$ab + bc + ca \le aa + bb + cc$

What Is That About?

Problem

The inequality below, though simple, is useful and often comes up in proofs of more involved inequalities. Here, I'd like to document several of its proofs.

ab + bc + ca does not exceed aa + bb + cc

Proof 0

This proof is illustrated by the applet above. It was suggested by Teo López Puccio.

The bottom segment is split into three of lengths $a,\,$ $b,\,$ and $c.\,$ We assume $a\ge b\ge c.\,$ For the value of the slider $u=1,\,$ the total colored area equals $ab+bc+ca.\,$ When the value of the slider $u=0,\;$ the total colored area equals $a^2+b^2+c^2.\,$ One can observe that the former could not exceed the latter.

Proof 1

By the AM-GM inequality, $\displaystyle xy\le\frac{x^2+y^2}{2}.\;$ So we have

$\displaystyle\begin{align} ab+bc+ca &\le \left(\frac{a^2+b^2}{2}\right)+\left(\frac{b^2+c^2}{2}\right)+\left(\frac{c^2+a^2}{2}\right)\\ &=a^2+b^2+c^2. \end{align}$

Proof 2

WLOG, we may assume, say, $a\le b\le c.\;$ Then by the Rearrangement Inequality,

$ab + bc + ca \le aa + bb + cc=a^2 + b^2 + c^2.$

Proof 3

Observe the obvious $(a-b)^2+(b-c)^2+(c-a)^2\ge 0.\;$ This is equivalent to

$2(a^2+b^2+c^2)\ge 2(ab + bc + ca).$

Proof 4

$\displaystyle\sum_{cycl}a^2-\sum_{cycl}ab=\frac{1}{2}\sum_{cycl}(a-b)^2\ge 0.$

Proof 5

The function $\displaystyle f(a,b,c)=\sum_{cycl}a^2-\sum_{cycl}ab\;$ is homogeneous of degree $2:\;$ $f(ta,tb,tc)=t^2f(a,b,c),\;$ for $t\ne 0.\;$ Thus, we may apply various normalizations, e.g., $a=1,\;$ $b=1+x,\;$ $c=1+y.\;$ The substitution transforms the inequality into

$(1+x)+(1+x)(1+y)+(1+y)\le 1+(1+x)^2+(1+y)^2,$

which reduces to

$(1+x)+(1+x)(1+y)+(1+y)\le 1+(1+x)^2+(1+y)^2,$

and, subsequently, to $xy\le x^2+y^2.$ But from $(x-y)^2\ge 0\;$ it follows that already $\displaystyle xy\le\frac{1}{2}(x^2+y^2)\;$ which is stronger than $xy\le x^2+y^2.$

Proof 6

Reaching $xy\le x^2+y^2$ as in the previous proof, we observe that this is equivalent to $\displaystyle 0\le\left(x-\frac{y}{2}\right)^2+\frac{3y^2}{4}.$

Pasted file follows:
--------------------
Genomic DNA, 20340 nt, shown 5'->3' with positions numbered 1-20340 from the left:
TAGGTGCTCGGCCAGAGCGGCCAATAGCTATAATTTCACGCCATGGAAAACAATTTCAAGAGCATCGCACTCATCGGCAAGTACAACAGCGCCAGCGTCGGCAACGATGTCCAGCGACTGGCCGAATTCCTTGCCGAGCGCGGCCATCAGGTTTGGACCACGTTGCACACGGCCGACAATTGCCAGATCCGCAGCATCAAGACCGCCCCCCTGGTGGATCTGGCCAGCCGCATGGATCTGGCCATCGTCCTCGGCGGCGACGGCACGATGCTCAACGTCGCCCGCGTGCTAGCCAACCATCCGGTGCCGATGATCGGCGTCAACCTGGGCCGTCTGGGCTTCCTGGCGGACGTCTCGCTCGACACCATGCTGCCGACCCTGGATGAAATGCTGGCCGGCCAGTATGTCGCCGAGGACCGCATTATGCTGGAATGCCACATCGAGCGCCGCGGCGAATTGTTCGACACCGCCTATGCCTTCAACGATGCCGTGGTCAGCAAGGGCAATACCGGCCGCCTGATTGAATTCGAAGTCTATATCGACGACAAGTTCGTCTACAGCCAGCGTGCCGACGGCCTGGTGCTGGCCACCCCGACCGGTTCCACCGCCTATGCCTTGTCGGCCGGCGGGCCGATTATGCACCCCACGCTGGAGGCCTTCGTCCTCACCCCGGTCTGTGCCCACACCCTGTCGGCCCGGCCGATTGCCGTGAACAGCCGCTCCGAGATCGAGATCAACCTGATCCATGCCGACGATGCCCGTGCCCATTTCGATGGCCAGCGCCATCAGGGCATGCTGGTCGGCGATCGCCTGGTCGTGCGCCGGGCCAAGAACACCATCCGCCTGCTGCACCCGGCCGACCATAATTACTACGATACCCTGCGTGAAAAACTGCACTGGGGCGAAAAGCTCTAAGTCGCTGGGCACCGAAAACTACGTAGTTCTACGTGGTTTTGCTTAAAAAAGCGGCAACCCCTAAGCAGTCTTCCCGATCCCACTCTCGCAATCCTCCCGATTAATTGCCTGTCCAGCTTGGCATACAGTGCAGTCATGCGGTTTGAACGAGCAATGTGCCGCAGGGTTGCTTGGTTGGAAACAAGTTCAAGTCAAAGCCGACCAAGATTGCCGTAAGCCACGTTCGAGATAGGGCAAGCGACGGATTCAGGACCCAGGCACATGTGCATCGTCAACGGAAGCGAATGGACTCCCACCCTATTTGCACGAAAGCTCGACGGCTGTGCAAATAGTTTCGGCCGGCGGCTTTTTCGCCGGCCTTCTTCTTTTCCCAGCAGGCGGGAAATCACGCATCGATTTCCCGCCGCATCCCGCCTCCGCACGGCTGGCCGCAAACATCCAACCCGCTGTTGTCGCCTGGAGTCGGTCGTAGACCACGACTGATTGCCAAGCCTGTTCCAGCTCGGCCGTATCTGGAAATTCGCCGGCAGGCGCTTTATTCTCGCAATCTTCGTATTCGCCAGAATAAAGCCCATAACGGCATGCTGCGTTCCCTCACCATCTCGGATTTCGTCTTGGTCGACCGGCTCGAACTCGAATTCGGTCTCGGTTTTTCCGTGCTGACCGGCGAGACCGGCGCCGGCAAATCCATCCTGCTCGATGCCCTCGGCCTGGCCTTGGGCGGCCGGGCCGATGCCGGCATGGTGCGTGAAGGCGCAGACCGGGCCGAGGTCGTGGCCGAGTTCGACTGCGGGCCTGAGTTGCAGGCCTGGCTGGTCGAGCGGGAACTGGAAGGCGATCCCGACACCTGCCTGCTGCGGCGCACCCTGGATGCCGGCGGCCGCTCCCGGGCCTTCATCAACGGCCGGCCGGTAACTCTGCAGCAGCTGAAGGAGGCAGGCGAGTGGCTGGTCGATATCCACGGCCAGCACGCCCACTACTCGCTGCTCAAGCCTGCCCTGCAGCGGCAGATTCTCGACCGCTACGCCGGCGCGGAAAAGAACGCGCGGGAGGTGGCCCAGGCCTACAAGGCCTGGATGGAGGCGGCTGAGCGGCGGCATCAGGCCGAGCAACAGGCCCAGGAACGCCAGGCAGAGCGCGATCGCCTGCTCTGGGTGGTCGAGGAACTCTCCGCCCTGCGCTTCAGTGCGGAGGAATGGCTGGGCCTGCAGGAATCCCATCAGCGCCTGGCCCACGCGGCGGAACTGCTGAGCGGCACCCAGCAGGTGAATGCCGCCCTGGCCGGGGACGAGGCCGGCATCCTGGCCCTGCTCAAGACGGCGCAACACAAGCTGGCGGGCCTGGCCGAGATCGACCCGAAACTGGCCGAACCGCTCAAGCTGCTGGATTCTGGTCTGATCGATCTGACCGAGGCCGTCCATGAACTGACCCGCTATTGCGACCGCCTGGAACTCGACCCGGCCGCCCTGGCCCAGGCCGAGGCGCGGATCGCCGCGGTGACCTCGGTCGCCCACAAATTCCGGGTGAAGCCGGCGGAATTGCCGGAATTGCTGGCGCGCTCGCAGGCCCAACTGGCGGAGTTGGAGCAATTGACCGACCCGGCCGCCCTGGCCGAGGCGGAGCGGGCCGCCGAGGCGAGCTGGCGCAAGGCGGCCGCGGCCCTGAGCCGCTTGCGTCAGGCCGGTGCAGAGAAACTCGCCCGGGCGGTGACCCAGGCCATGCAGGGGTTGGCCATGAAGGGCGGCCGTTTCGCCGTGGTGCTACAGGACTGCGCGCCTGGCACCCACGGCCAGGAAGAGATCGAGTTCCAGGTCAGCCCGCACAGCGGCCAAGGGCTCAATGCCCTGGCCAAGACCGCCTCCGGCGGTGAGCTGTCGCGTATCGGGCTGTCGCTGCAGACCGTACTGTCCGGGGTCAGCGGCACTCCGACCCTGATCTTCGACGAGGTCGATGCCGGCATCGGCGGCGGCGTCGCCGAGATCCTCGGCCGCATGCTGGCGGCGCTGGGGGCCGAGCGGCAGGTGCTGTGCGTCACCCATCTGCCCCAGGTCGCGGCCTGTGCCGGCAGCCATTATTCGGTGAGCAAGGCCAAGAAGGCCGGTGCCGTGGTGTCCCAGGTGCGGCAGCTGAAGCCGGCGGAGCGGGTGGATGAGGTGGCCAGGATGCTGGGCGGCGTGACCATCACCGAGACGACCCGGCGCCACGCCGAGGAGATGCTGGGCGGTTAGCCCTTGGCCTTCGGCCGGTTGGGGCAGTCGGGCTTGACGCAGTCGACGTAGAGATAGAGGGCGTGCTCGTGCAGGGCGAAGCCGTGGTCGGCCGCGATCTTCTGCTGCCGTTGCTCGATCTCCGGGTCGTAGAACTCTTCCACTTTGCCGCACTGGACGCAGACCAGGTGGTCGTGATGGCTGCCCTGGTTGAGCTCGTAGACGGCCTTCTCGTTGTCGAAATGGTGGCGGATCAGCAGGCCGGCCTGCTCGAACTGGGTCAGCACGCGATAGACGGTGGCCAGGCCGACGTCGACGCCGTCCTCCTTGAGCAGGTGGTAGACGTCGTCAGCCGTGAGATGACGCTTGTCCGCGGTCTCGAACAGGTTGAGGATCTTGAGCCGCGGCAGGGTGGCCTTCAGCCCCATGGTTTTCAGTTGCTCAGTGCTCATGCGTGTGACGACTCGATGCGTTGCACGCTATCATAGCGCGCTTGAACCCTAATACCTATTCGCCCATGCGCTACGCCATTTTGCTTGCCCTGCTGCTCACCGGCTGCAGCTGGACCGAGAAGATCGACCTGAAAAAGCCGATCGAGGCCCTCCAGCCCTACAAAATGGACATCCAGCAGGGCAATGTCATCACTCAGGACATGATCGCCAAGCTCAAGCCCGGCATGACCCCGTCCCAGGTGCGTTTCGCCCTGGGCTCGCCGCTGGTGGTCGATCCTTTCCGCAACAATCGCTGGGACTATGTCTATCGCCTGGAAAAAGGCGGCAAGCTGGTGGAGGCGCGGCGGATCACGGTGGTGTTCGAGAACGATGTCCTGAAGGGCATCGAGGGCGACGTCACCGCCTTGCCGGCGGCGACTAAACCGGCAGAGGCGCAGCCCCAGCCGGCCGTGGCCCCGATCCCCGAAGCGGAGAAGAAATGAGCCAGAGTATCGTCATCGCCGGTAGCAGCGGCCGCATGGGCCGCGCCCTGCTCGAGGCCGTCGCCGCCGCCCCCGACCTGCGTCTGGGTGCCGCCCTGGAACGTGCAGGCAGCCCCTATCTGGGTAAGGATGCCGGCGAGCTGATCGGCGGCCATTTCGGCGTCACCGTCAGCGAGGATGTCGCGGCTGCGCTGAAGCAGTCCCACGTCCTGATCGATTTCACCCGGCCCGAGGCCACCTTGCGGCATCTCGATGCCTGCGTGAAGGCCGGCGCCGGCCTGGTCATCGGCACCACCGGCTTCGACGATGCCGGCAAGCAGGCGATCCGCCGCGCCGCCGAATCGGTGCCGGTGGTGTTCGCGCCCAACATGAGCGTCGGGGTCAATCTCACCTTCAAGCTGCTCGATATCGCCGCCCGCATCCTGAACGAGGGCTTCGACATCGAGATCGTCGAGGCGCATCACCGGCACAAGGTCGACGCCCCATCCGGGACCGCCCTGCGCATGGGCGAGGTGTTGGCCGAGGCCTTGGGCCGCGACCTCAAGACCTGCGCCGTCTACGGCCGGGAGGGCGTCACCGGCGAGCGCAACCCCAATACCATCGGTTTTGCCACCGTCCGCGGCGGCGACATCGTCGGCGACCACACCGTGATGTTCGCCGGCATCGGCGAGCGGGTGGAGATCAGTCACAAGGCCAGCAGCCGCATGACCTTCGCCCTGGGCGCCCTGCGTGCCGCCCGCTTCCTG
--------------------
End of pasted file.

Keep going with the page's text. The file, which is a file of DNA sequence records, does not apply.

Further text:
Proof 7

Let's denote $p=a+b+c\;$ and $q=ab+bc+ca.\;$ $a,b,c\;$ are the roots of a third-degree polynomial $f(t)=t^3-pt^2+qt-abc.\;$ Since this polynomial has three real roots $a,b,c,\;$ its derivative $f'(t)=3t^2-2pt+q\;$ has two real roots, meaning that its discriminant is not negative: $p^2-3q\ge 0.$ In terms of $a,b,c\;$ this is exactly the required inequality.

Proof 8

Let's consider a second degree polynomial $f(x)=x^2-x(b+c)+(b^2+c^2-bc).\;$ The discriminant of this polynomial,

$D=(b+c)^2-4(b^2+c^2-bc)=-3(b-c)^2\lt 0,$

meaning that $f(t)\;$ has no real roots (unless $b=c)\;$ and, consequently, is of the same sign for all $t\in\mathbb{R}.\;$ Since it is obviously positive for large values of $t,\;$ it is positive everywhere. In particular, if $b\ne c,\;$ $f(a)\gt 0.\;$ From the quadratic formula $f(a)=0,\;$ iff $a=b=c.$

Proof 9

This proof has been communicated by Leo Giugiuc.

By the Ionescu-Weitzenbock inequality, $x^2+y^2+z^2\ge 4\sqrt{3}S,\;$ where $S=[\Delta ABC],\;$ the area of an acute triangle $ABC\;$ and $x,y,z\;$ its side lengths.

Let $x^2=b^2+c^2,\;$ $y^2=c^2+a^2,\;$ $z^2=a^2+b^2,\;$ where $a,b,c\;$ are real numbers. $2S=\sqrt{a^2b^2+b^2c^2+c^2a^2}.\;$ So we have

$a^2+b^2+c^2\ge \sqrt{3(a^2b^2+b^2c^2+c^2a^2)}.\;$

But

$\begin{align} \sqrt{3(a^2b^2+b^2c^2+c^2a^2)}&\ge|ab|+|bc|+|ca|\\ &\ge ab+bc+ca.\;\end{align}$

Proof 10

This illustration is by Nassim Nicholas Taleb.

geometric illustration for ab+bc+ca does not exceed aa+bb+cc, #1

Graphical representation: ridge a=b for different values of c. Can't get a clean RegionPlot3D.

geometric illustration for ab+bc+ca does not exceed aa+bb+cc, #2

Finally, as we converge to equality from below.

geometric illustration for ab+bc+ca does not exceed aa+bb+cc

Proof 11

Kunihiko Chikaya posted the following proof with the comment: "Here is the solution to Japanese Kids at age of 13, 14, 15."

$\begin{align} f(a) &= a^2 + b^2 + c^2 - ab - bc - ca\\ &= a^2 - (b + c ) a + b^2 - bc + c^2\\ &= [a - (b + c) / 2] ^2 + (3/4)\cdot (b-c)^2\\ &\ge 0. \end{align}$

Equality holds if only if $a - (b + c) / 2 = 0\;$ and $b - c = 0,\;$ $a = b = c.$

Proof 12

Sam Walters has observed that the inequality is a one step application of the Cauchy-Schwarz inequality:

$ab+bc+ca \le \sqrt{a^2+b^2+c^2}\cdot\sqrt{b^2+c^2+a^2}=a^2+b^2+c^2.$

Illustration

Here's an illustration by Gary Davis.

Basic inequality, illustration

References

  1. A. Engel, Problem-Solving Strategies, Springer Verlag, 1998

 

Cyclic inequalities in three variables

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